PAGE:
koala: Habits, Diet and Other Facts
The koala (Phascolarctos cinereus) is a vertebrate animal of the class Mammalia, subclass Metatheria, order Diprotodontia, and family Phascolarctidae. The koala is native to Australia, is herbivorous, and spends most of its life on trees.
Koalas are animals that live in Australia, mainly in the Northeast, Central and Southeast regions of Queensland. They have a coat that varies in color between gray and brown, can reach about 85 centimeters in length and weigh up to 13 kilograms. Besides these characteristics, we can also highlight:
- They present syndactyly, that is, a condition in which the fusion of one or more fingers occurs - in koalas, this condition manifests itself in their hind limbs, where the fusion of two of their fingers occurs. Syndactyly is a characteristic of the order Diprotodontia;
- They have the lower incisors protruding forward, also a characteristic of the order Diprotodontia;
- They are endothermic animals, that is, the temperature of their bodies does not vary according to the temperature of the environment, remaining relatively constant;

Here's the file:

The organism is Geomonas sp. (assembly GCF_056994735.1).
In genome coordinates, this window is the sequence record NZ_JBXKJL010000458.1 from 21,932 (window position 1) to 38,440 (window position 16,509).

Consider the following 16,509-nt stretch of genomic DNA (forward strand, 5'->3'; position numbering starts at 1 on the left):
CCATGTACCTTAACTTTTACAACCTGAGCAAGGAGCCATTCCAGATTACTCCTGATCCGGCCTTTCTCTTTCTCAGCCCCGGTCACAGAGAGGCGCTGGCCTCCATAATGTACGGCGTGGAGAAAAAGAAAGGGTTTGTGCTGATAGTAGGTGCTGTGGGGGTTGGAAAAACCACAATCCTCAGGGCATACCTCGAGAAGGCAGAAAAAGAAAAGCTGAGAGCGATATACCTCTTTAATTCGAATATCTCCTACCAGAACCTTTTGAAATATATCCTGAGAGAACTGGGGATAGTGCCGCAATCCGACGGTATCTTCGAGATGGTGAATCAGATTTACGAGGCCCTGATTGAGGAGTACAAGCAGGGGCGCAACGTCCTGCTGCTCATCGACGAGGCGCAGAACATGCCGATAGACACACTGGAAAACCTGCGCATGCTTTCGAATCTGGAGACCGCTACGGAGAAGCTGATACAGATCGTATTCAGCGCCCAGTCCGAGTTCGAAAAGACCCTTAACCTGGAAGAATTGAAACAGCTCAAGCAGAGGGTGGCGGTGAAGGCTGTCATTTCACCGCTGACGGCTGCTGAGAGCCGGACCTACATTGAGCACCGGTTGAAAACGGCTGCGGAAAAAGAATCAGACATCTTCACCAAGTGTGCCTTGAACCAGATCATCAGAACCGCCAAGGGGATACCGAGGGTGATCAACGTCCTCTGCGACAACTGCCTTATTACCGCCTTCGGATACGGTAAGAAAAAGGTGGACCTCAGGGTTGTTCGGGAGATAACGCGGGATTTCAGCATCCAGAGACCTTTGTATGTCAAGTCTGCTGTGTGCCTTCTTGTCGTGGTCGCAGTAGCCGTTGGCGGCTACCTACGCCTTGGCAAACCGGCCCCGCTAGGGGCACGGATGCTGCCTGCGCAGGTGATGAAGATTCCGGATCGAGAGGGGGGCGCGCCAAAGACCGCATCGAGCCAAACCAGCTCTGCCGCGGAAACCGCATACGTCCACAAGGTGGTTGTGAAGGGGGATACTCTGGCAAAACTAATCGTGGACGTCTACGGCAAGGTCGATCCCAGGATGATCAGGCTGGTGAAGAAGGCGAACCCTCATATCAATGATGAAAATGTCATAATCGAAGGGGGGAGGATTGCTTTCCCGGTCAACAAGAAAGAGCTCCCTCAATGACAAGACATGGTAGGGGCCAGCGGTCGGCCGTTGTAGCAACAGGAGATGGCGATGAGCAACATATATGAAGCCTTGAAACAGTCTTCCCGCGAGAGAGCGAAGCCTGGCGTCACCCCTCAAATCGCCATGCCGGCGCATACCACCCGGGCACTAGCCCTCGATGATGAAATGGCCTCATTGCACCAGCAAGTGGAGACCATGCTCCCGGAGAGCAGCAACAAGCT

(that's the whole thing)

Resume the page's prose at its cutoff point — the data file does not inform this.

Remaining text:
- They are herbivores;
- They have a marsupium, i.e., a pouch on the front part of the female's body, where the young complete their embryonic development. (We will give more emphasis to this topic when we talk about reproduction).
- Koalas live about 15 years, although some studies report cases of animals that have lived up to 18 years of age in the wild;
- Koalas spend much of their time sleeping, they sleep about 18 hours a day;
- Koalas live, virtually all of the time, up in the trees;
- Koalas, although they are called bears, are actually not. Bears are animals belonging to the order Carnivora and the family Ursidae, different biological classifications than koalas.